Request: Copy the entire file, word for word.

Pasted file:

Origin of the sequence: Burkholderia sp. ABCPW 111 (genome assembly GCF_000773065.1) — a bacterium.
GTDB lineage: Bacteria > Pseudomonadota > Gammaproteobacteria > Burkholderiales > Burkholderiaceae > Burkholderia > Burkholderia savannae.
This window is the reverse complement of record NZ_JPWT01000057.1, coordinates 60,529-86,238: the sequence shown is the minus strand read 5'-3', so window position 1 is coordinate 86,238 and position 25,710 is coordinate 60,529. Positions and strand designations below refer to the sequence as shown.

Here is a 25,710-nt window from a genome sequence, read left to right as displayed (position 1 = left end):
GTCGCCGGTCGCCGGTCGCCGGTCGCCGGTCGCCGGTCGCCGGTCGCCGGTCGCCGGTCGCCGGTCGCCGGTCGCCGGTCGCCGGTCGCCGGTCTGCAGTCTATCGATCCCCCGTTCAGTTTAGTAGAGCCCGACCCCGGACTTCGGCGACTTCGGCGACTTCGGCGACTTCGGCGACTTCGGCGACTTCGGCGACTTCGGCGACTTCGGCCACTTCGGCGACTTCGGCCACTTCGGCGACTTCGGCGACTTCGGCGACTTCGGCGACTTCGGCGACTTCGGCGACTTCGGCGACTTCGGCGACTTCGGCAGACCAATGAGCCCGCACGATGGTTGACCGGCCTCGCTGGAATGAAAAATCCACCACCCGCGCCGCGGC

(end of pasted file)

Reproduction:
Origin of the sequence: Burkholderia sp. ABCPW 111 (genome assembly GCF_000773065.1) — a bacterium.
GTDB lineage: Bacteria > Pseudomonadota > Gammaproteobacteria > Burkholderiales > Burkholderiaceae > Burkholderia > Burkholderia savannae.
This window is the reverse complement of record NZ_JPWT01000057.1, coordinates 60,529-86,238: the sequence shown is the minus strand read 5'-3', so window position 1 is coordinate 86,238 and position 25,710 is coordinate 60,529. Positions and strand designations below refer to the sequence as shown.

Here is a 25,710-nt window from a genome sequence, read left to right as displayed (position 1 = left end):
GTCGCCGGTCGCCGGTCGCCGGTCGCCGGTCGCCGGTCGCCGGTCGCCGGTCGCCGGTCGCCGGTCGCCGGTCGCCGGTCGCCGGTCGCCGGTCTGCAGTCTATCGATCCCCCGTTCAGTTTAGTAGAGCCCGACCCCGGACTTCGGCGACTTCGGCGACTTCGGCGACTTCGGCGACTTCGGCGACTTCGGCGACTTCGGCGACTTCGGCCACTTCGGCGACTTCGGCCACTTCGGCGACTTCGGCGACTTCGGCGACTTCGGCGACTTCGGCGACTTCGGCGACTTCGGCGACTTCGGCGACTTCGGCAGACCAATGAGCCCGCACGATGGTTGACCGGCCTCGCTGGAATGAAAAATCCACCACCCGCGCCGCGGC